Strong growth in net profits: We expect Gails EPS (earnings per share) to increase to R43 in FY17 from R32.6 in FY14, led by (i) an increase in gas transmission volumes to 123 mcm/d from 96 mcm/d (million cubic metre per day) in FY14, (ii) nil under-recoveries, (iii) higher polyethylene volumes (0.9 million tonne from 0.45 mt), and (iv) steady profitability of the gas trading segment. Gails pipeline tariffs have already been reduced to regulated levels by various orders of the regulator.
High operating leverage in transmission: Gails pre-subsidy Ebitda declined to R86 bn in FY14 from R93 bn in FY12 due to lower gas transmission volumes while interest and depreciation increased to R15.4 bn in FY14 from R9.1 bn in FY12 due to commissioning of several new pipelines. However, Gails new pipelines are under-utilised due to the current shortage of gas.
Also, its pipeline tariffs have been reduced to comply with the November 2008 regulations of the PNGRB. Thus, Gails Ebitda could increase sharply if gas volumes increase.
Increasing valuation: We increase the multiples of Gails LPG and petrochemical segments to 5-6x Ebitda from 3-4x previously. We had used low multiples for the segments previously to factor in risks from continued high subsidies. However, we no longer see the need to build in low multiples since we factor in a normal scenario of (i) market-linked natural gas prices for the LPG and petrochemical segments and (2) nil subsidies for Gail from FY16 onwards. The government appears committed to reducing subsidies and to raising natural gas prices. Overall fuel subsidies will decline meaningfully over the next two years.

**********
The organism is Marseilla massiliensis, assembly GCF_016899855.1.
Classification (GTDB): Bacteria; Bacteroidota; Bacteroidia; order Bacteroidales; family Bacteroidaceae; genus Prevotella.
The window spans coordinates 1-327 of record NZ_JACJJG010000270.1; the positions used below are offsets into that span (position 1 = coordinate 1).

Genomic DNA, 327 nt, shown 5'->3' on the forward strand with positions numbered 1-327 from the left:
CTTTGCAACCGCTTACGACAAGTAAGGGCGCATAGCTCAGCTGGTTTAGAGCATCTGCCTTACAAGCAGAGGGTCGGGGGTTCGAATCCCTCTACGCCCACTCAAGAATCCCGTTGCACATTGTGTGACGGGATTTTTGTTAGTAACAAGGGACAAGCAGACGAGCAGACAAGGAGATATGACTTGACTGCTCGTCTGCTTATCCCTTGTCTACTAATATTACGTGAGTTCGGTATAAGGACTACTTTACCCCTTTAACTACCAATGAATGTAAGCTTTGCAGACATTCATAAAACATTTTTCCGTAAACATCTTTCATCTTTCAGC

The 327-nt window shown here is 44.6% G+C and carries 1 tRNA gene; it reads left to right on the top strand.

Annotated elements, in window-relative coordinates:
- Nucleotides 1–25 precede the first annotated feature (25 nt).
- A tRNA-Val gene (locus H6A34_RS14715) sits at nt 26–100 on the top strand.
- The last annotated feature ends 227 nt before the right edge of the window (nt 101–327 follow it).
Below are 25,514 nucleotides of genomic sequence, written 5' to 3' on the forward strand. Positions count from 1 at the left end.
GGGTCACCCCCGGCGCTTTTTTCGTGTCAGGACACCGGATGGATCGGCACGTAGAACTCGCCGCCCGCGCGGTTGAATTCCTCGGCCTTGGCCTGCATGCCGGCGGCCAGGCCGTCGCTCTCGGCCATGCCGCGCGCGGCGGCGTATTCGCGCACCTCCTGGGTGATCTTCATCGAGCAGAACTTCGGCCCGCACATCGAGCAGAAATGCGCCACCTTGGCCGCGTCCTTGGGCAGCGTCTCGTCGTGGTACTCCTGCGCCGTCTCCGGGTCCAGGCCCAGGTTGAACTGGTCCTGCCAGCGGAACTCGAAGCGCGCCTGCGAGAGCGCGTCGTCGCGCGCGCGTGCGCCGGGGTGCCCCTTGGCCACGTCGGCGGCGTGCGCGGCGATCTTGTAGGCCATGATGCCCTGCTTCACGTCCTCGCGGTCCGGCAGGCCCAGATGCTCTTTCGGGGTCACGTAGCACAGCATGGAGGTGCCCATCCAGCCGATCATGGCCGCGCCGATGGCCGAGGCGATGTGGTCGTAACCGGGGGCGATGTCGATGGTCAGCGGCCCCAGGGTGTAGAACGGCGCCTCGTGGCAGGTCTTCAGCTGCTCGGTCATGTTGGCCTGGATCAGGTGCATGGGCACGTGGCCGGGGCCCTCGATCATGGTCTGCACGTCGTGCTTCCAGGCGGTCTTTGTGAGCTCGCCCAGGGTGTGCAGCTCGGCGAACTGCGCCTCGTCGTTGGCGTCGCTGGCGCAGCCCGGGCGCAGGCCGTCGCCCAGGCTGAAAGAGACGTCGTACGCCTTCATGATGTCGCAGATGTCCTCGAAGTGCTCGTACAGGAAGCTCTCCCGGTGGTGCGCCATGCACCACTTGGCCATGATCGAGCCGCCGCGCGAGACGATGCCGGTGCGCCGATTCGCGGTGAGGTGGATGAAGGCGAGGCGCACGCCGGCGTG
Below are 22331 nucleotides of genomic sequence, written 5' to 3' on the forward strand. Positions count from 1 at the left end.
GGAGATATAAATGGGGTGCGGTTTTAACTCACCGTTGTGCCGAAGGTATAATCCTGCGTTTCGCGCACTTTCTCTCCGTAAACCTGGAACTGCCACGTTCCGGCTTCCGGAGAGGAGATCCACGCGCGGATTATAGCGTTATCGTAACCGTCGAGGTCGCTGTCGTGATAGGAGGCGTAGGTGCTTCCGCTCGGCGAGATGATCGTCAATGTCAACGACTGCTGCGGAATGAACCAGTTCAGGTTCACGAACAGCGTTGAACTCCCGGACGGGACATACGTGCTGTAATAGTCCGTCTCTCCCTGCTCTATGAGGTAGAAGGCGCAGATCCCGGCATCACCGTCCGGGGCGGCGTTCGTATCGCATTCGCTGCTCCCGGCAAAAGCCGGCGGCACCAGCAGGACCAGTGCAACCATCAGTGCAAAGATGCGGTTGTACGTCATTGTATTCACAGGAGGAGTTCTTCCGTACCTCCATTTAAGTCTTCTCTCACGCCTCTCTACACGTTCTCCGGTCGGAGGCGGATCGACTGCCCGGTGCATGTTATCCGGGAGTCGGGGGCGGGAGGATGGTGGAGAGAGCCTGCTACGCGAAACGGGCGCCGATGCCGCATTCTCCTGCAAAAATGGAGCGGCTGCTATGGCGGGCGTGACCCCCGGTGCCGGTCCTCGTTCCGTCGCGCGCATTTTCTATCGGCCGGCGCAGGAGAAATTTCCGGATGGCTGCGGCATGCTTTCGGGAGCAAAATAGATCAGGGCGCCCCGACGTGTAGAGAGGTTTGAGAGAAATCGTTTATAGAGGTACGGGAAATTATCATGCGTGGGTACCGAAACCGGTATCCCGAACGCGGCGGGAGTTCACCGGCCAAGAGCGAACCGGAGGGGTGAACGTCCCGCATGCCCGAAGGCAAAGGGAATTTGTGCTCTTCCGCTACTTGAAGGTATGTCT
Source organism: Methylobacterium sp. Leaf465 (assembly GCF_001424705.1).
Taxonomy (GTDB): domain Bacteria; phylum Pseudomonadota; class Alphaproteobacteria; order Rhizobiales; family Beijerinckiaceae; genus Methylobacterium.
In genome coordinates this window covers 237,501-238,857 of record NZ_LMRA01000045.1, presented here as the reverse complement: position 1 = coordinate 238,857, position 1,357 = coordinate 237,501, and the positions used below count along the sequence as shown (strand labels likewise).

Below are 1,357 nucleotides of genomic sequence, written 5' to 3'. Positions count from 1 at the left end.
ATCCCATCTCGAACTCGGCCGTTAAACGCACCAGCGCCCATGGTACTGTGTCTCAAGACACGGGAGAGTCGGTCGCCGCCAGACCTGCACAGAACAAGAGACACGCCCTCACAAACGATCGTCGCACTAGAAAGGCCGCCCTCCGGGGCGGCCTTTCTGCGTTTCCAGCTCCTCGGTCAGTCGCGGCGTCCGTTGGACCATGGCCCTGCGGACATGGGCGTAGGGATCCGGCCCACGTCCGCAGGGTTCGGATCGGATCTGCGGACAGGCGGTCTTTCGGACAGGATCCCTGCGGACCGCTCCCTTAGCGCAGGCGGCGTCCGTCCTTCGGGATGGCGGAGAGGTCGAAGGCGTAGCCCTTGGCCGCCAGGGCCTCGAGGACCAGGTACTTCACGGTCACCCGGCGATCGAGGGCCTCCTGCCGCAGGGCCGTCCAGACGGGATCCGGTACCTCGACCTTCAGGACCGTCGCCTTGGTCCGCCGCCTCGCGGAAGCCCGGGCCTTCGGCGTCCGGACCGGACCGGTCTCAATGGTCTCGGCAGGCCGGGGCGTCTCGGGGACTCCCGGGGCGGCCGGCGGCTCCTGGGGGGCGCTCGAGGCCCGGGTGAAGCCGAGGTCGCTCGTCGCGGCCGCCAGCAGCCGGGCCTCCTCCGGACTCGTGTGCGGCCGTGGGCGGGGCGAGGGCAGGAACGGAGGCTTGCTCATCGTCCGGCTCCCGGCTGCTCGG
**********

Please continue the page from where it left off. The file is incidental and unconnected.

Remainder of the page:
Higher gas prices and lower subsidies: We note two countervailing drivers to Gails net profits over the next two years. We expect natural gas prices to increase, which is negative for the profitability of the LPG and petrochemical segments. However, we expect Gails subsidies to decline also as diesel prices will likely be deregulated in the near term, which will result in lower overall subsidies. It would be illogical to ask Gail to bear under-recoveries when it begins to pay the full price of gas for internal consumption in its LPG and petrochemical segments.
In our view, overall under-recoveries will decline sufficiently enough for the government and upstream companies (OIL and ONGC) to bear the entire amount of under-recoveries. The government can exempt downstream companies and Gail, which will result in Gails profits increasing sharply. We note Gails FY10-14 EPS has been lower by R10-17 due to the subsidy burden; the figure was R10 for FY14.
Kotak Institutional Equities